In the past couple of months, we witnessed how the nights became longer and longer with each passing day. Daylight is less intense and doesn’t last as long. Have you asked a kid whether they know why this happens? The curiosity inside them will open their ears, preparing them to listen to you explain the topic of the winter solstice.
But, how to teach kids about the winter solstice? Better yet, how to construct an insightful and easy-to-understand lesson plan that kids will remember? This article aims to answer these questions and more. Together, we’ll break down the basic principles that kids need to be introduced to in order to understand the concept of the solstice, how to introduce these concepts for the first time, and what the details are you should keep in mind. Before we say goodbye, we’ll leave you with some high-quality teaching resources and specific activities you can implement in your classroom or homeschool practice.
How to Explain Winter Solstice to Kids?
Explaining winter solstice to kids relies on preexisting knowledge about Earth, the Sun, the seasons, and a few other topics on natural phenomena, all of which you can find in our Earth Science section.
A few months back, we also published an article on the Autumnal Equinox, where we shared a lot of tips on how to explain the concept of an equinox, where the day and night have equal lengths. If you and your students celebrated the autumnal equinox, then explaining the solstice (longest or shortest day of the year) would come really naturally, as a nice, logical closure of the Earth’s trip around the Sun.
However, if this is not the case, don’t worry. Winter solstice is another excellent opportunity to introduce kids to Earth’s natural occurrences.
To Start: Stick to the Facts
A solstice is a natural event that occurs twice a year – once in the summer and once in the winter, hence the name of this phenomenon, the summer and the winter solstices. It’s a direct result of the way the Earth moves around the Sun.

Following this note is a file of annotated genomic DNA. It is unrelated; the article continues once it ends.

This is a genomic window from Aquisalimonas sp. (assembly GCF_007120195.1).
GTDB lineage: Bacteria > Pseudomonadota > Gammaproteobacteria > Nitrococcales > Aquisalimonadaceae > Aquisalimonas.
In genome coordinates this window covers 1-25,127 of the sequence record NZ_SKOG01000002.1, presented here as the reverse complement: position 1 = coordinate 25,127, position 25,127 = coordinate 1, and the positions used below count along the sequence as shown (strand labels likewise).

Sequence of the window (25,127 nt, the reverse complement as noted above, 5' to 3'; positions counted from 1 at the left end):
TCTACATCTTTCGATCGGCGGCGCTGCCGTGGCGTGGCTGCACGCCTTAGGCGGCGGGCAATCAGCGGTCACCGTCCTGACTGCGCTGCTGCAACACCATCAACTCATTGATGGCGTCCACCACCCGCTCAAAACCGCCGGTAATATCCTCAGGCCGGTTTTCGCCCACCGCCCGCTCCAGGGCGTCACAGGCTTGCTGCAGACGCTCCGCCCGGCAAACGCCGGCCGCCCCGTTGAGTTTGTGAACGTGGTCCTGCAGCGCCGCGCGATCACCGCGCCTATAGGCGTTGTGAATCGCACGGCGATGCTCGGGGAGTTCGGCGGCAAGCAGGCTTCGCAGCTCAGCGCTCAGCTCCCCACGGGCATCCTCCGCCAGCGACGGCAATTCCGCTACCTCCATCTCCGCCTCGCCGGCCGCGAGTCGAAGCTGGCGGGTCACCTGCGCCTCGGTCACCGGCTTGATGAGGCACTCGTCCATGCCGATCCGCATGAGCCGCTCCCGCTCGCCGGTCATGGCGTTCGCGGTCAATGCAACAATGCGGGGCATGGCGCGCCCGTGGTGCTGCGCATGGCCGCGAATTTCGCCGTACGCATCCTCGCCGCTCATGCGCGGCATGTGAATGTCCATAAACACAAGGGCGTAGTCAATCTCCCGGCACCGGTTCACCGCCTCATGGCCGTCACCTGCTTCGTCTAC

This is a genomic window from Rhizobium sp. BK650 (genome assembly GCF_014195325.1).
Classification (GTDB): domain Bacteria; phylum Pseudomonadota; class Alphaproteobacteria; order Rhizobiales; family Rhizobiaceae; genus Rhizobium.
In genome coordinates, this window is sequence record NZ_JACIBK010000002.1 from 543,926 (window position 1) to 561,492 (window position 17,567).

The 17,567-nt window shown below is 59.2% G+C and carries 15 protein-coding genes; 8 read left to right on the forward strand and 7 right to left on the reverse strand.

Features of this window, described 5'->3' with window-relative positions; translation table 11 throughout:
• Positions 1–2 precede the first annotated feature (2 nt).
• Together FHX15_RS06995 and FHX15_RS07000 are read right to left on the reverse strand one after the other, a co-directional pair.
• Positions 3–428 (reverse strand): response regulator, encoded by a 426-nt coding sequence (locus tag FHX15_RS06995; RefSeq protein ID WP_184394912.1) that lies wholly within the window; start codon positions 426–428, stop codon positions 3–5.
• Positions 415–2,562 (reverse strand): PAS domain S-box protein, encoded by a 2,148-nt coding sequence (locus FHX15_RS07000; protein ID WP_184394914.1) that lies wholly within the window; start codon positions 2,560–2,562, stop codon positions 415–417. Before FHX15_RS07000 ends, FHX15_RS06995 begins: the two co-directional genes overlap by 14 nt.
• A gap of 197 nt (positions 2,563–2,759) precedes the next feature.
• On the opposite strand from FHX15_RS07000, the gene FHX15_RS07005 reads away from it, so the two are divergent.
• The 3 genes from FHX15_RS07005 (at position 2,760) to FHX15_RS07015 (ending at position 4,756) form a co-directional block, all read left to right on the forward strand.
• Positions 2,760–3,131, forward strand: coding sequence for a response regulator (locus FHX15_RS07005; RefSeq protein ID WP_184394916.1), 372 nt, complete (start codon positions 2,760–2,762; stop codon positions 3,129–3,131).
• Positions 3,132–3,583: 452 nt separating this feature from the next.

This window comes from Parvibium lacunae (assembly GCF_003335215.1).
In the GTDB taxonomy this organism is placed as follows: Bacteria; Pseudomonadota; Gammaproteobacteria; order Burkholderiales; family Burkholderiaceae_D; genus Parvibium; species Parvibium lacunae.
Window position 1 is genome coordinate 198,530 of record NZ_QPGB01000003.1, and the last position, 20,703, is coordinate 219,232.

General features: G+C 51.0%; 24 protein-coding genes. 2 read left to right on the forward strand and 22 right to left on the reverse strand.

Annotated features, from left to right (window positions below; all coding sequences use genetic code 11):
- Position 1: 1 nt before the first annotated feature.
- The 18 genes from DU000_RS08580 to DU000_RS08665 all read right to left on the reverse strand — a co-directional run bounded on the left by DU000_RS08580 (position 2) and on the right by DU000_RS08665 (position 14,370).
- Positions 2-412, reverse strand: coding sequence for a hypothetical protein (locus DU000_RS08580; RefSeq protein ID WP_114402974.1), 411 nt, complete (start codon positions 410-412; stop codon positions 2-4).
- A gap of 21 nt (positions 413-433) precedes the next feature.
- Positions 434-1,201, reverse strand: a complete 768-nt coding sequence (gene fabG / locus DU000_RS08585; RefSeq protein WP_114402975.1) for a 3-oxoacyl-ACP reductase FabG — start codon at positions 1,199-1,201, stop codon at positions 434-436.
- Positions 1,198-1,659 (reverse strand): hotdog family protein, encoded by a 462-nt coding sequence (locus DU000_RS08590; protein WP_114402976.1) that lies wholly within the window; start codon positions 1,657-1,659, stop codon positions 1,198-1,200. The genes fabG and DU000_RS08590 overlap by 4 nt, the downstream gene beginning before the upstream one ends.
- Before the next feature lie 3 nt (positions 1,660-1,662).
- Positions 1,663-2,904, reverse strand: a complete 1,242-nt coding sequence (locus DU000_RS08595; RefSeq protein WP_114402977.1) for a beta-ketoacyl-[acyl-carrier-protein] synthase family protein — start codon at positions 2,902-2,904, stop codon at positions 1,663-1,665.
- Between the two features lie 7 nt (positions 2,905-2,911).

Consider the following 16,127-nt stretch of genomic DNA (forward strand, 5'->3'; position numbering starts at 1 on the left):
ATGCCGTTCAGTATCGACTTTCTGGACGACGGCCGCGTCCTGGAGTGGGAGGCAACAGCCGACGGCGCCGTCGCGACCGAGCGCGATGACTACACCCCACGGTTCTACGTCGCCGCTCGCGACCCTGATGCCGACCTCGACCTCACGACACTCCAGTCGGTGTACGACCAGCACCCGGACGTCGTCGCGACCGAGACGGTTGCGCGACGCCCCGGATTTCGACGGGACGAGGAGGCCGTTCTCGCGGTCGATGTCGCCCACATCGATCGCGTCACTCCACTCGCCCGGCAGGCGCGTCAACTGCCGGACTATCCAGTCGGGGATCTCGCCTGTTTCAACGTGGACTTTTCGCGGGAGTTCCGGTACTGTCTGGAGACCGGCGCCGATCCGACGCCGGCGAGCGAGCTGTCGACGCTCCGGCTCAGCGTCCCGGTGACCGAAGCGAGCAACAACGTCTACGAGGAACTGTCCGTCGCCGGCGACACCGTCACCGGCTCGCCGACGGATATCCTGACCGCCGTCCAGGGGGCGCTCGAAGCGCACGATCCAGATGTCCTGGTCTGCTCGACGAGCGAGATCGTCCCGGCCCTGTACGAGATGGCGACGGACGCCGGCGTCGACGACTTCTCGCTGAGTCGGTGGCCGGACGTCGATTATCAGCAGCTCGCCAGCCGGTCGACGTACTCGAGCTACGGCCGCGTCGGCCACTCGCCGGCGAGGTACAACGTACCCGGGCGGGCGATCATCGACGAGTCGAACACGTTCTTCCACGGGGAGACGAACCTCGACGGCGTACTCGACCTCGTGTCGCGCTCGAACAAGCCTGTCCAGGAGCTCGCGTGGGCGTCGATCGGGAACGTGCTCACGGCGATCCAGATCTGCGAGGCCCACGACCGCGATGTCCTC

By now kids should be familiar with the fact that the Earth revolves around the Sun and that the Earth is tilted on its own axis. However, for younger kids, you can start by asking “Have you noticed that in winter the days a longer? Well, in the northern hemisphere, on December 21, daylight is the shortest, while the night is the longest”. After this, try to show with visual aids how the Earth moves around the Sun and at which point it’s closest/furthest away from the Sun.
For kids that are familiar with the basics, you can explain that the winter solstice marks the exact moment when one of the Earth’s poles has its maximum tilt away from the Sun. This means that only half of the Earth is maximally distanced from the Sun. (the other pole is closer to the Sun because of Earth’s tilted axis). Use a globe, images, or videos, to show this to the students.
Slowly Get Into the Details
The implication of this difference between the hemispheres means that there must be another event that marks the maximal distance of the other pole from the Sun. Most of the students will come to this conclusion on their own if they can see the Earth’s tilted axis and its orbit.
For the Northern Hemisphere, the winter solstice happens annually, on the 21st or the 22nd of December. It marks the first day of winter, although from then on, the day only gets longer.
For the Southern Hemisphere, winter starts on the summer solstice that happens annually on the 20th or the 21st of June. Here, the winter solstice marks the beginning of summer.
As you may have noticed, the terms “winter” and “summer” solstice are coined in accordance with the events in the Northern Hemisphere, but it’s worth noting that in the Southern Hemisphere, winter starts on June 20th or 21st, and summer on December 21st or 22d. For them, the solstices have reversed names. If this is too confusing, simply ask kids to remember the solstices as the December and June solstices.
The winter solstice is also known as the Midwinter, Yule, the Longest Night, or Jól.
Seasons vs. Solstices
Another detail you can go over with your students is the difference between the astronomical and meteorological winter. At first glance, it might seem like there is some complex sciencey stuff behind these terms, but it’s actually really simple.
For many people, winter begins with the winter solstice (December 21), which is an astronomical phenomenon relating to the Earth’s position around the Sun. However, that doesn’t mean that the temperature on December 21 is the lowest (coldest weather) of the year. In fact, the lowest temperatures in America are usually observed in late January (depending on where you live). Meteorologists, the people who study the weather and climate, are interested in defining the seasons in relation to temperature because that has practical implications. According to them, in the United States, winter lasts about 90 days and is observed in December, January, and February (the winter months).